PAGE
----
Police and prosecutors now moved to convict Pranzini. A trial date was set for early July.
The prosecution case was as follows: Marie Regnault, her servant Annette Gremeret and her child, were all murdered in the early hours of March 17, 1887. Although money and jewels were stolen, an attempt to force the safe, where there was a much larger amount of money, had failed. One weapon, a butcher’s knife, had been used in each of the murders. The servant was killed while trying to aid her mistress; the child was killed asleep in her bed.
As the court heard of these gruesome details, 200 kilometers to the north of Paris, in the town of Lisieux, there lived a 14-year-old girl, Thérèse Martin. One Sunday, at the end of Holy Mass, a religious picture fell from the girl’s missal. On it was an image of the wounded and pierced divine hands. It seemed to Thérèse that it was as if the Precious Blood had fallen to the ground without anyone noticing. There and then, she resolved to place herself at the foot of the Cross, where she would “thirst” for the good of souls. She especially desired to “snatch sinners from the everlasting flames of hell.”
On July 13, with all the witnesses examined, and the defense case made, Pranzini protested his innocence. With that the jury retired at 4:45 p.m.
They returned 45 minutes later.
The verdict: “Guilty.”
The sentence: Death.
Before this sentence was executed, however, there were to be two avenues of appeal, one legal, and a final one plea for clemency. The former was quickly dismissed, and the then-President of France rejected the latter. By the middle of August it was clear Pranzini was to die.
The murders on the Rue Montaigne and the subsequent trial had gripped all France; Lisieux was no different.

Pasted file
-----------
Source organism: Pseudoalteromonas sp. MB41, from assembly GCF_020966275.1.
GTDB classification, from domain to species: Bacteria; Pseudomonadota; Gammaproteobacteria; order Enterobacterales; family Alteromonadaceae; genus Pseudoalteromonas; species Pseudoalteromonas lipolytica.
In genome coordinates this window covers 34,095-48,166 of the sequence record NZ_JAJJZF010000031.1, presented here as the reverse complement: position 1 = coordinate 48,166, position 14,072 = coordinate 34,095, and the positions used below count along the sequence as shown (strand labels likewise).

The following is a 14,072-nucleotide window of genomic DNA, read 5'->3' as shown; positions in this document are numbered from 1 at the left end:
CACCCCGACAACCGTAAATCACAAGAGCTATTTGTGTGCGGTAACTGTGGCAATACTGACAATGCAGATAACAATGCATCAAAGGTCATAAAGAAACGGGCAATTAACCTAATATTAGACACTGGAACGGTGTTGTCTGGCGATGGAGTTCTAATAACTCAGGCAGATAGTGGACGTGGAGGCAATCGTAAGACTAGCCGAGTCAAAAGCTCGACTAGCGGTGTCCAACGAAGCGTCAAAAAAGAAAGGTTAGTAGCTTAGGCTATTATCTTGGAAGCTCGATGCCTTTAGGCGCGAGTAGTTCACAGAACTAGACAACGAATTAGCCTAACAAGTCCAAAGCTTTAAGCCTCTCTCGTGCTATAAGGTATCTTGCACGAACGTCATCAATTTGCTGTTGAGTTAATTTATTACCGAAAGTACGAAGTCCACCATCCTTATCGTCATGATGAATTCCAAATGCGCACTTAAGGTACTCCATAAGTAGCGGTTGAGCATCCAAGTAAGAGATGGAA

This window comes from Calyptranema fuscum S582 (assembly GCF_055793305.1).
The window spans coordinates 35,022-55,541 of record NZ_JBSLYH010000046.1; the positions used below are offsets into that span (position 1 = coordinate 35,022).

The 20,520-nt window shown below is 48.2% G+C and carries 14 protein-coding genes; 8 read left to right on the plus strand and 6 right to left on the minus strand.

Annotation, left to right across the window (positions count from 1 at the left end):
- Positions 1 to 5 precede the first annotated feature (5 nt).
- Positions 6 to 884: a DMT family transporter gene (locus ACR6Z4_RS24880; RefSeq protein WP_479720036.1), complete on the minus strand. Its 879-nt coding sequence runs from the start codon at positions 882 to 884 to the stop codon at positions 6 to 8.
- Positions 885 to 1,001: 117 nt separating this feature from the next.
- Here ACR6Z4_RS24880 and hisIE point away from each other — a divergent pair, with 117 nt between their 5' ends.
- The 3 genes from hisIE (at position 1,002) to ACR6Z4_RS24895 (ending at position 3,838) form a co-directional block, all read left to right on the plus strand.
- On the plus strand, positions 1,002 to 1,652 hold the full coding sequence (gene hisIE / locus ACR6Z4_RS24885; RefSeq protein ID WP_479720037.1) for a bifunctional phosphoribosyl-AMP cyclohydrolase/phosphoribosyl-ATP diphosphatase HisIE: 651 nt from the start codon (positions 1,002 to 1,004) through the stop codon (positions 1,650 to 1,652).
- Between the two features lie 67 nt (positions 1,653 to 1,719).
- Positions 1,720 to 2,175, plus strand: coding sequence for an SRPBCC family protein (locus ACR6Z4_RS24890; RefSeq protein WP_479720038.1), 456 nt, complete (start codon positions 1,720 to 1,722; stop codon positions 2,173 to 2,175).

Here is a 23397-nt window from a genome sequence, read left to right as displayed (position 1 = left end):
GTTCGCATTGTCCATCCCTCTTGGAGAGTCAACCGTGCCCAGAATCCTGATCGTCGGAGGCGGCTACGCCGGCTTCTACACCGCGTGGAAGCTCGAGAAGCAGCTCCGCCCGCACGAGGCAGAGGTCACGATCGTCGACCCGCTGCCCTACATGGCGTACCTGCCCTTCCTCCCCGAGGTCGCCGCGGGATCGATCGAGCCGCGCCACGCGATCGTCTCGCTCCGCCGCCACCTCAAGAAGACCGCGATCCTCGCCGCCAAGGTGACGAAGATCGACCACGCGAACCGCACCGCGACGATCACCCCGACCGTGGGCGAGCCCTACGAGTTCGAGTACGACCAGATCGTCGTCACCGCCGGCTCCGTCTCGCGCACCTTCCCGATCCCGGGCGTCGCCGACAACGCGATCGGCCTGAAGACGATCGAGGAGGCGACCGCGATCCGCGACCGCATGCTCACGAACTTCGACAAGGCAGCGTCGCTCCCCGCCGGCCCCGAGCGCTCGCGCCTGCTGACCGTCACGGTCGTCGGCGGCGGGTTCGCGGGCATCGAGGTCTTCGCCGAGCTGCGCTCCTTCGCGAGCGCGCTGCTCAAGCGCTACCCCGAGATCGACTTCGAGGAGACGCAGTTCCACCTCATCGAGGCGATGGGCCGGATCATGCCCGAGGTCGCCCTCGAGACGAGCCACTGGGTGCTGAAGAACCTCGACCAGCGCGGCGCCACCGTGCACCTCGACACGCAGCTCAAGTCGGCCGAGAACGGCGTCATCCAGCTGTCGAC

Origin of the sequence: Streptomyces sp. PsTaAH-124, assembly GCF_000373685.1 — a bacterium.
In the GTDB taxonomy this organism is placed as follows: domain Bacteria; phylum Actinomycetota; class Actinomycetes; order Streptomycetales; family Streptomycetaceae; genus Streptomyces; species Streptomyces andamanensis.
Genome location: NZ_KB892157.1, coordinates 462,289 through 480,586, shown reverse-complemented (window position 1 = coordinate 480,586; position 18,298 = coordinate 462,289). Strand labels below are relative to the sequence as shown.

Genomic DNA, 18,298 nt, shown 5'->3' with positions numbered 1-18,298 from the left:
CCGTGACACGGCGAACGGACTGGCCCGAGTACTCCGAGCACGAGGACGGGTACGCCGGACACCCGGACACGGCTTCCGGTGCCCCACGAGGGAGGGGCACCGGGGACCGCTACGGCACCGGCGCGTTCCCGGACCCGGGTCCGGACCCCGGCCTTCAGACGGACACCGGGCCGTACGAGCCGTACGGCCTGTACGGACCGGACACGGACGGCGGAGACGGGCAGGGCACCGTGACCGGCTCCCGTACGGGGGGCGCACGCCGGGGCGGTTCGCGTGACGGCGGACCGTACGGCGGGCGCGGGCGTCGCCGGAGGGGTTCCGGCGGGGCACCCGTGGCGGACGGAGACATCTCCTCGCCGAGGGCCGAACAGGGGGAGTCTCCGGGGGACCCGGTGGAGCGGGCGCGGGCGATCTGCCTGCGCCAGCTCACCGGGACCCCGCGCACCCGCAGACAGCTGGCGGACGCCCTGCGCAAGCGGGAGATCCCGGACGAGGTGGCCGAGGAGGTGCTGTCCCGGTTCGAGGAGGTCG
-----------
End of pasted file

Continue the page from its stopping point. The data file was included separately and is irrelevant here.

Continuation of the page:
By the end of August, even the youthful Thérèse had heard of the “notorious criminal Pranzini” and the death sentence that awaited him.
Thérèse feared Pranzini being lost for all eternity. To avert that “irreparable calamity” she decided to employ “all the spiritual means” she could. And so she began to offer the “infinite merits of Our Savior and the treasures of the Holy Church” for his salvation.
At 4:30 a.m. on Aug. 31, 1887, the door to Pranzini’s cell opened to reveal two prison guards and a chaplain. At this, it is said the prisoner turned pale. Pranzini’s step became noticeably less firm as he made his way to the prison gates. These opened to reveal a public square, and at its center a scaffold.
“My God, I am quite sure that Thou wilt pardon this unhappy Pranzini. I should still think so if he did not confess his sins or give any sign of sorrow, because I have such confidence in Thy unbounded Mercy; but this is my first sinner, and therefore I beg for just one sign of repentance to reassure me.”
Declining assistance, and feigning bravado, Pranzini started to walk forward to the executioner.
At the foot of the scaffold, however, he began to totter. Turning to the chaplain, Pranzini asked for the crucifix, which he took and kissed. He mounted the scaffold but then broke down. After a pathetic struggle, he was strapped down upon the apparatus. At two minutes past five, the blade of the guillotine was loosed, at first descending slowly, its pace soon quickening.
“The day after his execution I hastily opened the paper… and what did I see? Tears betrayed my emotion; I was obliged to run out of the room. Pranzini had mounted the scaffold without confessing or receiving absolution, and … turned round, seized the crucifix which the priest was offering to him, and kissed Our Lord’s Sacred Wounds three times … I had obtained the sign I asked for, and to me it was especially sweet. Was it not when I saw the Precious Blood flowing from the Wounds of Jesus that the thirst for souls first took possession of me?
“My prayer was granted to the letter.”